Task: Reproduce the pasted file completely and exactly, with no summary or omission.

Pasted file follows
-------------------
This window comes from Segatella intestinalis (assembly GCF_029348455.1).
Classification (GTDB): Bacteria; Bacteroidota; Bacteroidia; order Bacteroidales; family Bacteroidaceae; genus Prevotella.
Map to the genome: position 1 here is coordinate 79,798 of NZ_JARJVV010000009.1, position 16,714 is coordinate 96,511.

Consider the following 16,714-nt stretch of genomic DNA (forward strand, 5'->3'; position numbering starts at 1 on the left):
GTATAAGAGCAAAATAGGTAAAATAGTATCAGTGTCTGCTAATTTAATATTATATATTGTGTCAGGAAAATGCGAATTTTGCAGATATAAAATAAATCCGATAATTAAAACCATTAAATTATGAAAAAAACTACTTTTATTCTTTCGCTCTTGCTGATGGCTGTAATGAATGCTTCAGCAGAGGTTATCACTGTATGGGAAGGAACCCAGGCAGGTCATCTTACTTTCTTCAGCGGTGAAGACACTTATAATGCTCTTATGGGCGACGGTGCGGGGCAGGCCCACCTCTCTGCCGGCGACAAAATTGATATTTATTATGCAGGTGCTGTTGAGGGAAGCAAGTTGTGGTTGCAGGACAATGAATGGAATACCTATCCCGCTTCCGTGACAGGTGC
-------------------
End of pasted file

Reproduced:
This window comes from Segatella intestinalis (assembly GCF_029348455.1).
Classification (GTDB): Bacteria; Bacteroidota; Bacteroidia; order Bacteroidales; family Bacteroidaceae; genus Prevotella.
Map to the genome: position 1 here is coordinate 79,798 of NZ_JARJVV010000009.1, position 16,714 is coordinate 96,511.

Consider the following 16,714-nt stretch of genomic DNA (forward strand, 5'->3'; position numbering starts at 1 on the left):
GTATAAGAGCAAAATAGGTAAAATAGTATCAGTGTCTGCTAATTTAATATTATATATTGTGTCAGGAAAATGCGAATTTTGCAGATATAAAATAAATCCGATAATTAAAACCATTAAATTATGAAAAAAACTACTTTTATTCTTTCGCTCTTGCTGATGGCTGTAATGAATGCTTCAGCAGAGGTTATCACTGTATGGGAAGGAACCCAGGCAGGTCATCTTACTTTCTTCAGCGGTGAAGACACTTATAATGCTCTTATGGGCGACGGTGCGGGGCAGGCCCACCTCTCTGCCGGCGACAAAATTGATATTTATTATGCAGGTGCTGTTGAGGGAAGCAAGTTGTGGTTGCAGGACAATGAATGGAATACCTATCCCGCTTCCGTGACAGGTGC